"Once again Stacy Schiff dazzles us. The Witches is a must read for anyone intrigued by this baffling and horrifying chapter from America's Puritan past. What Schiff uncovers is mesmerizing and shocking. Her meticulous research and lyrical writing lay bare an injustice that we should never forget-lest we repeat it."—Patricia Cornwell, author of Depraved Heart
"Schiff, who had a hit with her biography Cleopatra, may get even more attention for her new look at America's infamous witch trials."—Jane Henderson, St. Louis Post-Dispatch
"The Witches is a vivid investigation of the original American nightmare. Stacy Schiff brilliantly teases apart the strands of myth and history. In an age when superstition remains a vibrant and dangerous force, her book is, alas, also relevant."—Russell Shorto, author of The Island at the Center of the World
"Schiff, a Pulitzer Prize winner, is a reliably entertaining guide...[to] one of the strangest, most fascinating chapters in American history."—Tom Beer, Newsday
"Few authors set the scene of history quite like Stacy Schiff.... The Witches brings a fresh eye to the worst misogynist atrocity in American history, tracing the complex cultural and psychological origins of the Puritan hysteria."—Megan O'Grady, Vogue.com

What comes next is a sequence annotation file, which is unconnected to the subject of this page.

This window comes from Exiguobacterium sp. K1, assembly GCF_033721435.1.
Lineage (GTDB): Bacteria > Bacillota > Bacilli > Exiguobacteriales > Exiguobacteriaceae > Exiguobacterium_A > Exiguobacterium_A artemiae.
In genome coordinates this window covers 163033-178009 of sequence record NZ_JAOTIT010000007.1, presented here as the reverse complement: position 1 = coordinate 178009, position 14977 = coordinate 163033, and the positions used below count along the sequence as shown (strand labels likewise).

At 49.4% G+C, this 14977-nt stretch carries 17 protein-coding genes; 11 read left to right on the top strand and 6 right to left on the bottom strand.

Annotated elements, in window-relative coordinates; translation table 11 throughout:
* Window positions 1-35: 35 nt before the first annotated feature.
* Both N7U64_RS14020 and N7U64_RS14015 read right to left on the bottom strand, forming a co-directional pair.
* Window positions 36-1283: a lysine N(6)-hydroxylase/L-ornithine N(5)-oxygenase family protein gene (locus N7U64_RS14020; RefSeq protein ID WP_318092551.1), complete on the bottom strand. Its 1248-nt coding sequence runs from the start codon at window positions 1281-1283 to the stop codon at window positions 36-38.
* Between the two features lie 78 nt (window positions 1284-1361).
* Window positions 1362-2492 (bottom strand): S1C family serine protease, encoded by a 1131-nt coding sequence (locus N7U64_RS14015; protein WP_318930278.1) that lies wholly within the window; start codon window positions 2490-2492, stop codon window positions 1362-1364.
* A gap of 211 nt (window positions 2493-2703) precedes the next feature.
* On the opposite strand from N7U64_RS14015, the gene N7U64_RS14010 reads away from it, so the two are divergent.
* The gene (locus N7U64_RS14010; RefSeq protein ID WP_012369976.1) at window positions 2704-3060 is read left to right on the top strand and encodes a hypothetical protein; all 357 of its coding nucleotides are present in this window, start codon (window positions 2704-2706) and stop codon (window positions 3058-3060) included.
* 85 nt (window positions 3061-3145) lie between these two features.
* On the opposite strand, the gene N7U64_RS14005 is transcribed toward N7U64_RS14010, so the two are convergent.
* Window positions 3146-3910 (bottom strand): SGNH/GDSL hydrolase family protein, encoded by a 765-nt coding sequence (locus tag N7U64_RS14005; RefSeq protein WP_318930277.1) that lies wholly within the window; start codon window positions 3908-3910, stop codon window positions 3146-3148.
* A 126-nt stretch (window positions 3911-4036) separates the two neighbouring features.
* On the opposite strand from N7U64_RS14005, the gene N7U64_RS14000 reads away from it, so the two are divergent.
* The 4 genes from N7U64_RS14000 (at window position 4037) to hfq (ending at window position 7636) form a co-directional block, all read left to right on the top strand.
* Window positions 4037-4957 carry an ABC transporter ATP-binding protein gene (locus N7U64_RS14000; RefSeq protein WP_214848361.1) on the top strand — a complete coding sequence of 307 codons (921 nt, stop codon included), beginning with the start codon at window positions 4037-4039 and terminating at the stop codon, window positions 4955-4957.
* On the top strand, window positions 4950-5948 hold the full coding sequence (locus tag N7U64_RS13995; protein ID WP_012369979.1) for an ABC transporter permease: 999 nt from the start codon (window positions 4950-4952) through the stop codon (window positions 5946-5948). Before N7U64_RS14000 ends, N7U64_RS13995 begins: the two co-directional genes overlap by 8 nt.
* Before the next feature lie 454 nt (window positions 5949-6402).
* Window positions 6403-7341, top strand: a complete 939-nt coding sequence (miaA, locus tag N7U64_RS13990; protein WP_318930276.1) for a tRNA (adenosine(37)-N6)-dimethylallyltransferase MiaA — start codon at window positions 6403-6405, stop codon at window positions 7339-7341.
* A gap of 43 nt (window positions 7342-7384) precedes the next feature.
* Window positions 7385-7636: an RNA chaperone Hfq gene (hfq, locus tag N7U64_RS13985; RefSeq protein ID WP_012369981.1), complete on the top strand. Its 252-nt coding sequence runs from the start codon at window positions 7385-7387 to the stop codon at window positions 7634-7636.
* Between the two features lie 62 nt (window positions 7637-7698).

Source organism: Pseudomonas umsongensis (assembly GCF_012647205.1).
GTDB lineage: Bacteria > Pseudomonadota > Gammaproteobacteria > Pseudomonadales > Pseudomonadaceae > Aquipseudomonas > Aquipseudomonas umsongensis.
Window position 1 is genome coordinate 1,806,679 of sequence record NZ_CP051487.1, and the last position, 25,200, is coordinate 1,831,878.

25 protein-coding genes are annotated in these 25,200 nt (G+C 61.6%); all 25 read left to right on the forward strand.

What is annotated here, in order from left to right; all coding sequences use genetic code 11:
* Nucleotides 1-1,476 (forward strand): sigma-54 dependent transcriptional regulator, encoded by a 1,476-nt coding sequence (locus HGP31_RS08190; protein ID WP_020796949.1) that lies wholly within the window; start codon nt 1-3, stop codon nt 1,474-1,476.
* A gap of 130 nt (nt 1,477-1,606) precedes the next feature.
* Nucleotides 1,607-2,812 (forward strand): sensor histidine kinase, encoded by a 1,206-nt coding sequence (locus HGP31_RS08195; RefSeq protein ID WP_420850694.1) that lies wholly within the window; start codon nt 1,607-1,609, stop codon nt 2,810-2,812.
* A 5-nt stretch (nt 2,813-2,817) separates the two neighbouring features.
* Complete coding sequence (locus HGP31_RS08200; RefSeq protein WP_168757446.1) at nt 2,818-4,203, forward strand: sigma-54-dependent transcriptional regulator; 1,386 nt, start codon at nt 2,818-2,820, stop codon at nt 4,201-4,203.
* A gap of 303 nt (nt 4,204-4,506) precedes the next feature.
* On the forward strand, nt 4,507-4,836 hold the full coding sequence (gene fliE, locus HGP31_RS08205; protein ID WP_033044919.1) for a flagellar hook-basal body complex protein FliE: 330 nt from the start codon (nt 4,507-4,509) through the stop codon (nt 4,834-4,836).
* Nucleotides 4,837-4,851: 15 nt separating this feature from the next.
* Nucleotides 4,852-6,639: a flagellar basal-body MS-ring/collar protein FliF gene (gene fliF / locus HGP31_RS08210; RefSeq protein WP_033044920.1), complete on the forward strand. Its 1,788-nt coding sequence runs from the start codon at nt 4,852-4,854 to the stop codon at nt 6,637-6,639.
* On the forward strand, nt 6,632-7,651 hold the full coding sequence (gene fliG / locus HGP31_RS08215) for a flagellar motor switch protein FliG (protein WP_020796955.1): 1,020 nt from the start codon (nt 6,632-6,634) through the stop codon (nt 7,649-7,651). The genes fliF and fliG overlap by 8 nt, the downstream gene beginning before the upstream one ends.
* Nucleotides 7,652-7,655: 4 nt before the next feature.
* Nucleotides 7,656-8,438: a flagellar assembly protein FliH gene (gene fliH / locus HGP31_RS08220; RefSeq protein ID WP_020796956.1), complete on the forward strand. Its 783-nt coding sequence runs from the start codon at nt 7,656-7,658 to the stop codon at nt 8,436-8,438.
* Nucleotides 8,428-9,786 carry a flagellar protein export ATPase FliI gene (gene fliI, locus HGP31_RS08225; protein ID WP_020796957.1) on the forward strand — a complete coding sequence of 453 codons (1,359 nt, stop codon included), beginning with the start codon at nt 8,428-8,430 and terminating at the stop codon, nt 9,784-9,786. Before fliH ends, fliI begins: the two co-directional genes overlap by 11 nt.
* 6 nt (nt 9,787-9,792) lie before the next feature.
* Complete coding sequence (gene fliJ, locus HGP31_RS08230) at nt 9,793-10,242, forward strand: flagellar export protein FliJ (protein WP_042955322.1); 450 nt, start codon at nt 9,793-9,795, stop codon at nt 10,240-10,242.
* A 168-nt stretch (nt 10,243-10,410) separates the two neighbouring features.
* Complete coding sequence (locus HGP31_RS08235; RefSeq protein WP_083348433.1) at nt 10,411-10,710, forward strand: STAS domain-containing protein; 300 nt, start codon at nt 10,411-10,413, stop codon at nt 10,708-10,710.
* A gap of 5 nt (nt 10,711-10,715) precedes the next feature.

"Unlike the drudgery of the movie adaptation of The Crucible, which you probably watched in high school, Schiff writes with conviction and a strong sense of narrative, elevating the dry snooze of history to a new level. It's an endlessly fascinating read."—Megan Reynolds, Gawker
"Schiff possesses a talent for forcing us to rethink what we know.... The Witches explodes a lot of myths."—Deirdre Donahue, AARP
"A brilliant, exceptionally well-researched account of the 1692 Salem witch trials.... Much of what is so compelling about The Witches is how vividly Schiff brings this very different era to life.... This narrative approach works so well because Schiff just happens to be a superb and witty writer.... The Witches definitely sparkles."—Alden Mudge, BookPage
Back Bay Books, 9780316200592, 512pp.
Publication Date: September 20, 2016
About the Author
Schiff has received fellowships from the Guggenheim Foundation, the National Endowment for the Humanities, the American Academy of Arts and Letters, and the Center for Scholars and Writers at the New York Public Library. A member of the American Academy of Arts and Letters and named a Chevalier des Arts et Lettres by the French Government, she lives in New York City.
Conversation Starters from ReadingGroupChoices.com
1. In The Witches, Stacy Schiff evokes what everyday life was like for the Puritans of Massachusetts. Drawing from Schiff’s descriptions, what about the culture and routines of Puritan society would you say laid the foundation for the explosion of witchcraft?
2. The events of the book take place in the 17th century. Can you imagine something similar taking place today? Can you point to recent current events that have parallels to those Schiff describes?